I, after a quick blackbird shot…

blackbird

…and an admiring glance at an Allium…

allium

…was transported to Carlisle by bus.  When I got there, I joined a good turnout of members  of the Carlisle Community Choir for a rehearsal and performance in the old Fire Station building.  This was abandoned as a fire station after the great floods of 2005 and is now lying empty but in good condition.  It was never quite clear to me why we were doing a half hour lunchtime concert in a deserted shell of a building but I have no doubt that there was some good reason.  The choir sang quite well and and the small audience received us enthusiastically so it was very enjoyable.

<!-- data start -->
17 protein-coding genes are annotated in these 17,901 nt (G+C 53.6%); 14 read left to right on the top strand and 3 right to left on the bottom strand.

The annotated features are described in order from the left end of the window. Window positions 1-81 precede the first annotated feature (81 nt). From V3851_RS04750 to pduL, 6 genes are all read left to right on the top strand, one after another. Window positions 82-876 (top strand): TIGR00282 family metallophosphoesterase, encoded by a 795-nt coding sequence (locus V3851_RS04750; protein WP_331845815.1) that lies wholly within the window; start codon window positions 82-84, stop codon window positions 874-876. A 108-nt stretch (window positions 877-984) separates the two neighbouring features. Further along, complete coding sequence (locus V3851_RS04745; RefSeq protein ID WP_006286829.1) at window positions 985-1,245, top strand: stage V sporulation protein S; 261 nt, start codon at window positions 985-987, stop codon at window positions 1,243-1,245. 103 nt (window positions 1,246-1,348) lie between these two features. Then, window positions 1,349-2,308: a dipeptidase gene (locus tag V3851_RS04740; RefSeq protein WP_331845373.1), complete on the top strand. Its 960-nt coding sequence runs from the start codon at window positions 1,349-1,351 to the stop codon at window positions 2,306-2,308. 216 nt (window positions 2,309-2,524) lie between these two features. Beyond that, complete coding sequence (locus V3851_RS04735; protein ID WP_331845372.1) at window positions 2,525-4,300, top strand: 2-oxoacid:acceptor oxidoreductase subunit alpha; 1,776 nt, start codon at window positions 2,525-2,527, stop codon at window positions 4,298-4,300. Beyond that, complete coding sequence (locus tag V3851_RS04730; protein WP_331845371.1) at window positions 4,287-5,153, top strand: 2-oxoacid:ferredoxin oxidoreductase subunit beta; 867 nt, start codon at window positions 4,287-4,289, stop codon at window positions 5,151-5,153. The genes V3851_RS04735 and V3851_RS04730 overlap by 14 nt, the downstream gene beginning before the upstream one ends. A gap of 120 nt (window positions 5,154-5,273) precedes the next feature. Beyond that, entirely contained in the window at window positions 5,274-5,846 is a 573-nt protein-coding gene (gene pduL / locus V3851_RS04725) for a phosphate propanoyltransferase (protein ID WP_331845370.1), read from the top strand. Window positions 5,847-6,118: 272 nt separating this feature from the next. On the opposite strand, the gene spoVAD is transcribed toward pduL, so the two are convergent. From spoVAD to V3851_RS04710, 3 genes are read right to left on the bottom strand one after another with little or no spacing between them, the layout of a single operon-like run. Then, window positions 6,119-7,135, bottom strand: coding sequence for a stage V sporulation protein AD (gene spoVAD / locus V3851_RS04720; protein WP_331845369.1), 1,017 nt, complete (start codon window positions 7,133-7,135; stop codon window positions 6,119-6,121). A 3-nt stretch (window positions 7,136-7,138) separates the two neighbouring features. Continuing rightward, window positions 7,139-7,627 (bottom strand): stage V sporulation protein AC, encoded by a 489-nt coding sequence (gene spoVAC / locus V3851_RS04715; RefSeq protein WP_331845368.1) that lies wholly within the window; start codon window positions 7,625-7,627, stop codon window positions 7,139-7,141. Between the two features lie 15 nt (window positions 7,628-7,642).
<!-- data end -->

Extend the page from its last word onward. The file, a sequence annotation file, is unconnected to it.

My satisfaction was compounded by the timing working out so that I walked out of the concert and more or less straight on to the next bus home.  This left me plenty of time for a 25 mile easy pedal in warm sunshine.  Cycling is always a pleasure but there is no doubt that the pleasure is enhanced by a bit of sunshine and the chance to get some suntan on one’s knees.

I had a walk round the garden when I got back.

A large flag iris has appeared.

flag iris

And in contrast, two more delicate newcomers are another geranium and a white Icelandic poppy.

geranium and poppy

More sensational poppies of a different sort are about to burst into flames.

oriental poppy

I had a busy time because the warm afternoon had brought things out.  Flowers…

astrantia

An astrantia, a quiet but wonderful flower.

spirea

A spirea